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GENEVA, January 09, /ITAR-TASS/. The deputy foreign-policy chiefs of the European Union (EU) and Iran meet here to discuss how soon the the sides will be able to start implementing the accords reached between the IRI and the Sextet (five Permanent Members of the UN Security Council plus Germany) on Tehran's nuclear program.
The talks, which are expected to continue till Friday, will involve Helga Schmidt, EU Deputy High Representative for Foreign Affairs and Security Policy, and Iranian Deputy Foreign Minister Abbas Araghchi.
In the run-up to the meeting, IRI Foreign Minister Javad Zarif pointed out the progress made at preparatory consultations in Genev and in Vienna at experts' level in December last year. "The talks on nuclear issues are conducted in earnest and with the presence of strong political will. The delegations of the experts of Iran and the '5 plus 1' group spent tens of hours in intensive talks and achieved positive results," the FARS news agency quotes the Iranian Foreign Minister as saying.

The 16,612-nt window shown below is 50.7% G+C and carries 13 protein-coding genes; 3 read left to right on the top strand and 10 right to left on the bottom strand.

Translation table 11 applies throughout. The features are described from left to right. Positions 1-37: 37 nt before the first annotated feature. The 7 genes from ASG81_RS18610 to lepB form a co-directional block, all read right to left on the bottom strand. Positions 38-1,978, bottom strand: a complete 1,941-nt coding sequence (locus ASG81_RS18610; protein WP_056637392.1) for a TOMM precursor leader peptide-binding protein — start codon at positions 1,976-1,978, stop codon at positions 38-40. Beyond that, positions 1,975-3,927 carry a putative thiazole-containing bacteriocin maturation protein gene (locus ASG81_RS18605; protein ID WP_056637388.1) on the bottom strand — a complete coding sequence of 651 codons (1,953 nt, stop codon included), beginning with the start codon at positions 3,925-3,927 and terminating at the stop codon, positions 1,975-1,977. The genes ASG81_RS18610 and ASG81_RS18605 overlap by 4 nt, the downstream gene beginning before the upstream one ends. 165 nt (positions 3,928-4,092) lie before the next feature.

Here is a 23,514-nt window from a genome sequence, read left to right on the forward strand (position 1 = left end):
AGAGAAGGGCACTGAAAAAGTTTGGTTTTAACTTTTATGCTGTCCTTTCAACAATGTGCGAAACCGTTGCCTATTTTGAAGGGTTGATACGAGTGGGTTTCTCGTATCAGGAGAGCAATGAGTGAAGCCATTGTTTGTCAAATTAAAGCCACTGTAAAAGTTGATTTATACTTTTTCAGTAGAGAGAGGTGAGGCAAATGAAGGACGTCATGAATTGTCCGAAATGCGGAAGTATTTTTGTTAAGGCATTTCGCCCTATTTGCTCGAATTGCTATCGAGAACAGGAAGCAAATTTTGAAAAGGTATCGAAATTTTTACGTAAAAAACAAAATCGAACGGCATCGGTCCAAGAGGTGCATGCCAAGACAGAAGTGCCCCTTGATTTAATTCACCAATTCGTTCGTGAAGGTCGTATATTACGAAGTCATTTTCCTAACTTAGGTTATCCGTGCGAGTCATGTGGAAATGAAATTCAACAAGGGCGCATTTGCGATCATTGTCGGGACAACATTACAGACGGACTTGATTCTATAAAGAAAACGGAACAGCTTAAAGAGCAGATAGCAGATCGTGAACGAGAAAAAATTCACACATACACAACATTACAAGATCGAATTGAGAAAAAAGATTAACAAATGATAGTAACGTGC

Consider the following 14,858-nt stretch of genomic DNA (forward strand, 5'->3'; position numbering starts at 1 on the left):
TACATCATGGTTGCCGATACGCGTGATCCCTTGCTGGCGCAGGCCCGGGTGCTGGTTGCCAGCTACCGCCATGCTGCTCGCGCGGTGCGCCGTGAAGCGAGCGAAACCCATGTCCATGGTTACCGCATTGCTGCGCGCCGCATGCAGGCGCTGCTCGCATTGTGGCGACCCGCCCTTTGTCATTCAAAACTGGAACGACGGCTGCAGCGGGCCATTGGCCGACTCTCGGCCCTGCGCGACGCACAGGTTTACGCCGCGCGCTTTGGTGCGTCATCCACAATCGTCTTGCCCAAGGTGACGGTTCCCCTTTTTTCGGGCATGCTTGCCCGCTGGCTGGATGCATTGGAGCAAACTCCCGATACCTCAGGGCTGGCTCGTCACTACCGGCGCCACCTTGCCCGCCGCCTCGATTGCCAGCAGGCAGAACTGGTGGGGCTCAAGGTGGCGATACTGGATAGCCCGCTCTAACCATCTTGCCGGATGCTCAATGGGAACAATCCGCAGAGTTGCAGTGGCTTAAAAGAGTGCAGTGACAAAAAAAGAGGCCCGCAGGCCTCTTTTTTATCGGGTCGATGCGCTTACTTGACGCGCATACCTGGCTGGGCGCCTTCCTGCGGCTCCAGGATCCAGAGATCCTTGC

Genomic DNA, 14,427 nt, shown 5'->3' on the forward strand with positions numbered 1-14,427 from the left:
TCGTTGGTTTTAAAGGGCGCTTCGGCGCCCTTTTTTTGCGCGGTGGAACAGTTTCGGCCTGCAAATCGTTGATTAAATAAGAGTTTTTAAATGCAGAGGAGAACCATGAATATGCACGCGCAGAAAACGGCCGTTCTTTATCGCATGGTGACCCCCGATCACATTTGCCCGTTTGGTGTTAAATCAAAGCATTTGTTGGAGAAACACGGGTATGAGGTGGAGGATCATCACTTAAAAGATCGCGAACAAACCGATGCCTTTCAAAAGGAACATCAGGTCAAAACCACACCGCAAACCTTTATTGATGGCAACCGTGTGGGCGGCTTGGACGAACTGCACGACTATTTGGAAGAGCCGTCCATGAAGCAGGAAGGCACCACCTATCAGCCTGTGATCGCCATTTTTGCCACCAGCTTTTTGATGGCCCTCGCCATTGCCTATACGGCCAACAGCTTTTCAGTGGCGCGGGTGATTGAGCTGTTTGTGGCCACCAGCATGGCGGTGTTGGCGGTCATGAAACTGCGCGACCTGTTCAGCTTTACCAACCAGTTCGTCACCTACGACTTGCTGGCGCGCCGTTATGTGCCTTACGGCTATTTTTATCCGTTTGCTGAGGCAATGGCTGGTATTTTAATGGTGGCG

It is not ruled out that Wendy Sherman, US Under Secretary of State for Political Affairs, will join Schmidt and Araghchi. Nothing on that score has been said sofar but Geneva is figuring in Sherman's working schedule.
Earlier, an Iranian Foreign Ministry official mentioned January 20 as the date when the sides may start implementing the so-called Joint Action Plan which was adopted as a result of days-long ministerial talks in Geneva on November 24, 2013.
According to the document, which is intended for half a year, Tehran, in particular, pledges not to enrich uranium above 5 percent, not to advance in its activities at the fuel enrichment installation in Natanz, at Fordo facility, or reactor in Arak, not to create new places for enrichment of uranium, and allow large-scale inspections of its facilities by experts of the International Atomic Energy Agency. Western countries, for their part, agreed partially to slacken economics anctions.
The accords reached were referred to as the first step to be followed by an all-embracing agreement. Such an agreement is called upon, on the one hand, fully to allay the world community's anxiety over a possible military orientation of Iran's nuclear program and, on the other hand, to remove economic sanctions which are a serious obstacle to the development of the IRI economy.